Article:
Rex Allen - The Arizona Cowboy

Rex Allen - The Arizona Cowboy. Last Glimmer of the Romantic West of the Imagination

Rex Allen With The Sons Of The Pioneers – 1950 – Past Daily Weekend Gallimaufry: Americana Edition

Rex Allen - The Arizona Cowboy
Rex Allen – The Arizona Cowboy. Last Glimmer of the Romantic West of the Imagination

The Rex Allen Show – July 21, 1950 – CBS Radio – Gordon Skene Sound Collection –

Some Americana this weekend, by way of Rex Allen along with The Sons Of The Pioneers and broadcast on July 21, 1950 over the CBS Radio network.

Dubbed The Arizona Cowboy, Allen was also considered the last Hollywood Singing Cowboy. Allen began his singing career on radio station KOY in Phoenix, Arizona, after which he became better known as a performer on the National Barn Dance on WLS in Chicago.

When singing cowboys such as Roy Rogers and Gene Autry were very much in vogue in American film, in 1949 Republic Pictures in Hollywood gave him a screen test and put him under contract. Beginning in 1950, Allen starred as himself in 19 of Hollywood’s Western movies. One of the top-ten box office draws of the day, whose character was soon depicted in comic books, on screen Allen personified the clean cut, God-fearing American hero of the Wild West, who wore a white Stetson hat, loved his faithful horse Koko, and had a loyal buddy who shared his adventures. Allen’s comic-relief sidekick in his first few pictures was Buddy Ebsen and then character actor Slim Pickens.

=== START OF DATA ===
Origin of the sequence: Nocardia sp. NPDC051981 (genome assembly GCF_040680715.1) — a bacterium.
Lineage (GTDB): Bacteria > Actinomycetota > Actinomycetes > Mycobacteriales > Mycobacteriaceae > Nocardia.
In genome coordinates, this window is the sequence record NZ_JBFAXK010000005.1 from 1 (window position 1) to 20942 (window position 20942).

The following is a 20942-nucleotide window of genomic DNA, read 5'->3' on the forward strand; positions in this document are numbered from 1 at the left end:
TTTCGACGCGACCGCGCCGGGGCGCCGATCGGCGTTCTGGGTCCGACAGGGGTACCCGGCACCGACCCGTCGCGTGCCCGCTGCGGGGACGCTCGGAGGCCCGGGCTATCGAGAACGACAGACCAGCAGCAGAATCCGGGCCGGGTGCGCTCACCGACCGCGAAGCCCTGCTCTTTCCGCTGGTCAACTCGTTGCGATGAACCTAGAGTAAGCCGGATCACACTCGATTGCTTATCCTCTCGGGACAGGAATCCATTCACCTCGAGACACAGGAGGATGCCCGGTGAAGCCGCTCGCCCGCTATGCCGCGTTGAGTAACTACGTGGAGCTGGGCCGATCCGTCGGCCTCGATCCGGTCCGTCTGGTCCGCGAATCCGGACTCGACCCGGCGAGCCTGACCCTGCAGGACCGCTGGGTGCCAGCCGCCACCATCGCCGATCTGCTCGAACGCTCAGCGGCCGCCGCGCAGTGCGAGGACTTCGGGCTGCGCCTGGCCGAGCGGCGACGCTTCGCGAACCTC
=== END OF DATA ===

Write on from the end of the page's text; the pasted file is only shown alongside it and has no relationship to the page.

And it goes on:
Allen wrote and recorded many songs, a number of which were featured in his own films. Late in coming to the industry, his film career was relatively short as the popularity of westerns faded by the mid 1950s. But he starred in a number of B-Westerns during the 1950s.

As other cowboy stars made the transition to television, Allen tried too, cast as Dr. Bill Baxter for the half-hour weekly syndicated series Frontier Doctor. In 1961, he was one of five rotating hosts for NBC-TV’s Five Star Jubilee.

Allen had a rich, pleasant voice, ideally suited for narration, and was able to find considerable work as a narrator in a variety of films, especially for Walt Disney Pictures wildlife films and television shows. The work earned him the nickname, “The Voice of the West.” He narrated the original 1963 version of The Incredible Journey. He also was the voice of the father on Walt Disney’s Carousel of Progress, first presented at the 1964 World’s Fair and now at Walt Disney World. A 1993 renovation replaced Allen with Jean Shepherd as the voice of the father, but Allen was given a cameo as the grandfather in the final scene.

Allen provided the narration for the 1973 Hanna-Barbera animated film Charlotte’s Web. He was also the voice behind Purina Dog Chow commercials for many years. After moving to Sonoita, Arizona, in the early 1990s, he was a viable voice talent almost until his death, recording hundreds of national advertising voice tracks at his favorite Tucson studio, Porter Sound. In his later years he also performed frequently with actor Pedro Gonzalez-Gonzalez. He wrote and sang the theme song for the early 1980s sitcom Best of the West. Rex Allen died on December 17, 1999, at the age of 78, in Tucson, Arizona.

For a sample of what Rex Allen was all about on radio during a time when artists were gradually defecting to TV, here he is with The Sons Of The Pioneers – loads of homespun banter and the corniest jokes in the world, all as it was broadcast on July 21, 1950 by the CBS Radio Network.

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